LG vs Samsung, passive vs active: 3D ping-pong, anyone?

Been following the spats between LG and Samsung about the relative merits of the former's passive 3D technology, and the latter's dedication to active 3D? If so, here's the latest update from the all-Korean 3D ping-pong championship…

LG's been making the most of its survey showing most people say they prefer the company's passive-glasses 3D over the active technology used by Samsung, Sony and Panasonic (oh, and in some LG plasma TVs, but let's overlook that one for now, eh?)

Last week it ran ads in the US press saying 'Hey, Sony and Samsung – Better stick to 2D', leading Samsung to counter with its own survey showing just how much of a grip it has on the US 3D market.

John Revie, boss of the company's visual display marketing in the States, told trade magazine TWICE that for the period from May 22nd to June 18th, Samsung had a 61% share of the US 3D TV market, building from a 50% share in April-May.

He also pointed out that it's doing its bit to make 3D glasses more affordable, thus answering one of the main criticisms from the passive 3D camp: US buyers of its 3D TVs will get two pairs of glasses free, and the prices on extra pairs of glasses have been reduced to $50 (just over £30).

Samsung is also running ads in the specialist press in the States emphasising what it sees as the superiority of its active 3D over the Film-type Patterned Retarder technology being promoted by LG.

Meanwhile, back in Europe…

LG has answered one of the criticisms of passive 3D – that it's not full HD – with the announcement that Frankfurt-based VDE, one of the largest testing and standards organisations in Europe, has certified its Cinema 3D TV as full HD in 3D mode.

The president and CEO of LG's Home Entertainment Company, Havis Kwon, says that 'This latest certification proves beyond all doubt that LG’s Cinema 3D TVs, which already provide the most comfortable 3-D viewing experience, deliver 3-D in full HD.

'We’re pleased to say we can now put this debate to rest.'

The 'debate' came from Samsung, which was suggesting that the FPR-type passive TVs didn't reach full HD standards. As LG puts it:

'The dispute over LG’s TV had centered on whether the company’s Cinema 3D TVs truly qualified as Full HD, defined as a horizontal image containing 1,080 lines of definition. LG’s Film Patterned Retarder (FPR) technology, used on the Cinema 3D TVs, creates the perception of 3D depth by delivering two 540 line images, one for each eye, that are then combined via the glasses to create a unified 1080p image.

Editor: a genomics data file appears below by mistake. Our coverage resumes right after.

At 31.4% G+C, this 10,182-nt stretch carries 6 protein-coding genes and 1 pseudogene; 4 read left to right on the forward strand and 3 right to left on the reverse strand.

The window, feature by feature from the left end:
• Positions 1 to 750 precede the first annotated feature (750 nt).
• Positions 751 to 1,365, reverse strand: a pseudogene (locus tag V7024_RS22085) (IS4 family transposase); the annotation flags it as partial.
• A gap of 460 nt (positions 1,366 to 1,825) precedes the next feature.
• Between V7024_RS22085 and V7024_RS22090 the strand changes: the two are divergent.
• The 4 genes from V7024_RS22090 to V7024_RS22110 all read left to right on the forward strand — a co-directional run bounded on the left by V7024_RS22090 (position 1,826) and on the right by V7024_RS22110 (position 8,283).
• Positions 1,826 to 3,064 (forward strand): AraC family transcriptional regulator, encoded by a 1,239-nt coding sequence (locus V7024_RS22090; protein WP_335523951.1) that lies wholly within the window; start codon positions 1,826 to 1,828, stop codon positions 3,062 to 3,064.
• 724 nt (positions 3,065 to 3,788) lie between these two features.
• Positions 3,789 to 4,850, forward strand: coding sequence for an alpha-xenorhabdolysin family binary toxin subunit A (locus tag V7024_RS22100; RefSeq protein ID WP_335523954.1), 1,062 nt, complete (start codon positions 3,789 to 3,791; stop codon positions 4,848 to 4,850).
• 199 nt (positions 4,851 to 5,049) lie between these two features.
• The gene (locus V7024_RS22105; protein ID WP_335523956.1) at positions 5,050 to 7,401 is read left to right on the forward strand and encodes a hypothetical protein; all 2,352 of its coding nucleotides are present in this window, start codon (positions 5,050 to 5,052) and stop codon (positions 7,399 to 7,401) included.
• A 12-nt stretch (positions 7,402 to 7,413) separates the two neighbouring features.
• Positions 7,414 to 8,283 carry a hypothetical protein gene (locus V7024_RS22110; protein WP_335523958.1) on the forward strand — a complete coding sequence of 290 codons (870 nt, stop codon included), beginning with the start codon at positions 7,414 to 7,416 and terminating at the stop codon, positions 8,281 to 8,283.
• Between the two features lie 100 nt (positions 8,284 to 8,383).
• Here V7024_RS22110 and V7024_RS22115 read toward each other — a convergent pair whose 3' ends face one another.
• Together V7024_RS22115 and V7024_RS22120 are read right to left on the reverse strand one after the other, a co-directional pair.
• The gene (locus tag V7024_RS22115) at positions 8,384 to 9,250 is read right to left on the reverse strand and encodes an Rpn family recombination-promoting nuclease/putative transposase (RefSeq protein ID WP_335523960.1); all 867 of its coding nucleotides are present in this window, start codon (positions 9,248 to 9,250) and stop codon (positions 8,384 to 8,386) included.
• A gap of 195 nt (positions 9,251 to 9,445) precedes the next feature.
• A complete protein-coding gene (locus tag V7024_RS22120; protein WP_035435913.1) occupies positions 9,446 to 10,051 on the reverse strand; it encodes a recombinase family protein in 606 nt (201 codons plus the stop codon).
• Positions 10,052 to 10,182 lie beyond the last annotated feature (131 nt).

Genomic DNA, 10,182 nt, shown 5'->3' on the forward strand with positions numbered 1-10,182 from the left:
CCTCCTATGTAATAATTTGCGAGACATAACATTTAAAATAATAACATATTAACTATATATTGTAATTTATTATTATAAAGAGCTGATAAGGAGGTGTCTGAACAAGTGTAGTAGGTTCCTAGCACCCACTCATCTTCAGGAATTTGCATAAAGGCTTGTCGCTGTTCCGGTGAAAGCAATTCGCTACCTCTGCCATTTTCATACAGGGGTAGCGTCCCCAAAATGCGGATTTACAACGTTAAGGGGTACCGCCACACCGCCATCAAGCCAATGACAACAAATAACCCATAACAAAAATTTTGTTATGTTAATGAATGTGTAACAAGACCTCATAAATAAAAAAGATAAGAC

'The ruling from the VDE delivers the clearest affirmation to date of the validity of LG’s FPR technology, and Cinema 3D TV has already received a string of endorsements from other institutions and agencies.

'The China Electronic Chamber of Commerce ruled that both the vertical and horizontal resolution of LG Cinema 3D TVs meet the 1080p TV standard, a position that allows LG to use the Full HD logo in China.'

Greener 3D, too

Oh, and just to keep the war of words cooking, LG has also announced that two of its 47in TVs have become the first 3D models in Europe to receive the Carbon Reduction Label from the Carbon Trust, indicating their green credentials.

The company says that 'Through innovations such as Edge LED and the Local Dimming System, the 47LW5500-ZE and 47LW550T-ZE use more than 30% less energy compared to conventional models in the same class.

'And with Smart Energy Saving, LG’s own energy reduction technology, the LCD TVs further reduce power consumption by up to 70%.

'This translates into a reduction of 795kg of carbon dioxide emissions over the average lifespan of a TV in Europe (7.2 years), the equivalent of 250 litres of diesel fuel.'

So, either that brings to an end the 3D format battle between the Korean giants, and we can all move on, or it's time to say 'Your move, Samsung'.

Anyone want to take a wild guess on which it will be...?

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Andrew has written about audio and video products for the past 20+ years, and been a consumer journalist for more than 30 years, starting his career on camera magazines. Andrew has contributed to titles including What Hi-Fi?, GramophoneJazzwise and Hi-Fi CriticHi-Fi News & Record Review and Hi-Fi Choice. I’ve also written for a number of non-specialist and overseas magazines.